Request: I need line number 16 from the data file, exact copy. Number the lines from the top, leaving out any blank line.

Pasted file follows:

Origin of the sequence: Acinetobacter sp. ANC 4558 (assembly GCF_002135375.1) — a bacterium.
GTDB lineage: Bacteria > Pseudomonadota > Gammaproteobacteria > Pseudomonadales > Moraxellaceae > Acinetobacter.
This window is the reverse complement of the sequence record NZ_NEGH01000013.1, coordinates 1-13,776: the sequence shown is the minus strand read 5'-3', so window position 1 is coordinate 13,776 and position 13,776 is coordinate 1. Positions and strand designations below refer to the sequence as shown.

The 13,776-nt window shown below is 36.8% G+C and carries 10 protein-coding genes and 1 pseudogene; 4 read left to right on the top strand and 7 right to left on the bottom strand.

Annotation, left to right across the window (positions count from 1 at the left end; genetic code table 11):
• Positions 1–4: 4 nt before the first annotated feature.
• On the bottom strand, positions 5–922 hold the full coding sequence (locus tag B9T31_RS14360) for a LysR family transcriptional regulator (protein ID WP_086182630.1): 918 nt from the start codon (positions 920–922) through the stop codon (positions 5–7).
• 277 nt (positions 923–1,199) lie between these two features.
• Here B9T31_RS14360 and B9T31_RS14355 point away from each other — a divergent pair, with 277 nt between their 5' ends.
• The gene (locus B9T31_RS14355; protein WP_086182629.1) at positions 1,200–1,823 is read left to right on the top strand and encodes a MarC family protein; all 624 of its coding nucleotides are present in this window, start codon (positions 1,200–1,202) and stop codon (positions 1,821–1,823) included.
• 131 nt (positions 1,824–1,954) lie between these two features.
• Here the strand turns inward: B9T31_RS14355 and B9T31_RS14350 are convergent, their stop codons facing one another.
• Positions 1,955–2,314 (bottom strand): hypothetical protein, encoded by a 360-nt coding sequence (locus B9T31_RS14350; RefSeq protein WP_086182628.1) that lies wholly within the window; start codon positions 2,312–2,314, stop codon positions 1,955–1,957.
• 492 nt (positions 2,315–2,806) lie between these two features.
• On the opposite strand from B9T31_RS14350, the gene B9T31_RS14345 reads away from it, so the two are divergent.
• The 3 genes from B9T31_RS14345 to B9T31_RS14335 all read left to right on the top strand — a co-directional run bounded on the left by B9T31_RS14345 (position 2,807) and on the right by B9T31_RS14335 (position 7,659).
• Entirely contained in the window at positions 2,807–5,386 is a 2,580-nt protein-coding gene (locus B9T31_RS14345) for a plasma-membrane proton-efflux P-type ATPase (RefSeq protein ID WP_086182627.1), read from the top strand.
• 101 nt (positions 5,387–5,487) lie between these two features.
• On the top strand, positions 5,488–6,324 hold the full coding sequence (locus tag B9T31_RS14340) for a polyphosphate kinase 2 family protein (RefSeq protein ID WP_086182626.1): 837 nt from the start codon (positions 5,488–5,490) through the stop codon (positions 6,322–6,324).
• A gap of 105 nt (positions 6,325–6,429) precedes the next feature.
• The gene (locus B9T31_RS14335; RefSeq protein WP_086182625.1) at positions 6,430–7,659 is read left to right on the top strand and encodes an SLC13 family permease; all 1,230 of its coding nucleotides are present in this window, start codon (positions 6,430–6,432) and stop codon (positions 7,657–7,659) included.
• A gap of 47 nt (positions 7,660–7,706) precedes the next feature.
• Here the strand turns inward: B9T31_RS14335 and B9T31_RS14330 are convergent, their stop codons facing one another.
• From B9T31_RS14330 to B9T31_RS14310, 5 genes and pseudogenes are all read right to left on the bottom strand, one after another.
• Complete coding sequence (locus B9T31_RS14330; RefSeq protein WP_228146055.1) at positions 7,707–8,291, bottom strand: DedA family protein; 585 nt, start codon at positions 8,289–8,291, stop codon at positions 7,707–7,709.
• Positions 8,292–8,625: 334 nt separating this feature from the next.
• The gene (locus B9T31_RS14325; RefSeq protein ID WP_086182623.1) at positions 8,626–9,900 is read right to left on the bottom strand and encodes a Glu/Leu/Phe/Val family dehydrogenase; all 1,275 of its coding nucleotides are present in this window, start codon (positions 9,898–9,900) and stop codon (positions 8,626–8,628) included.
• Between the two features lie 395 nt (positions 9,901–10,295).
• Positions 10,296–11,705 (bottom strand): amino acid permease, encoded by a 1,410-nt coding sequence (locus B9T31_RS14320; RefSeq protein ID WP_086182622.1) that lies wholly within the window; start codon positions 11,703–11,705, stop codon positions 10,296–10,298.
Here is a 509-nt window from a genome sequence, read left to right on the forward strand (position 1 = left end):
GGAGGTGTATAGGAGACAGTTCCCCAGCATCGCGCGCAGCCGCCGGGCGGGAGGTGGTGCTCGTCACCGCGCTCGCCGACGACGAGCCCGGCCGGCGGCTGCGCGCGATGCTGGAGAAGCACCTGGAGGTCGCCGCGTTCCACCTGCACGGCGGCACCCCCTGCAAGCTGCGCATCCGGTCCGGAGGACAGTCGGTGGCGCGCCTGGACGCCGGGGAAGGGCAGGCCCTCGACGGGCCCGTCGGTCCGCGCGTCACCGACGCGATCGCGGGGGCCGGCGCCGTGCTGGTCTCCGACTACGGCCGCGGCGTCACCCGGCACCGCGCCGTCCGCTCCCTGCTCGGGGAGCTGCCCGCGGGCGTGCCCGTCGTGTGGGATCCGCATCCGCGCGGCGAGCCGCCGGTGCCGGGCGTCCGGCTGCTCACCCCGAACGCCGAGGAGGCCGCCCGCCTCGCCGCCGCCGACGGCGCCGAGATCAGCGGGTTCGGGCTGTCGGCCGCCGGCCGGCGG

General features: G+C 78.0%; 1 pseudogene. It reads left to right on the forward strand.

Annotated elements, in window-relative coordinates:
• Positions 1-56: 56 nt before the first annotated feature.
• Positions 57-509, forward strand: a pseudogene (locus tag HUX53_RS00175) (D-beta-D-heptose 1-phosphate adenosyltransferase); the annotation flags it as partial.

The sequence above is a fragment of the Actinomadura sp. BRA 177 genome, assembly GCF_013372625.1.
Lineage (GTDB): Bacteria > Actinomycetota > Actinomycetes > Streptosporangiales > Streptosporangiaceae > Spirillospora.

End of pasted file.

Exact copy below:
• The 3 genes from B9T31_RS14345 to B9T31_RS14335 all read left to right on the top strand — a co-directional run bounded on the left by B9T31_RS14345 (position 2,807) and on the right by B9T31_RS14335 (position 7,659).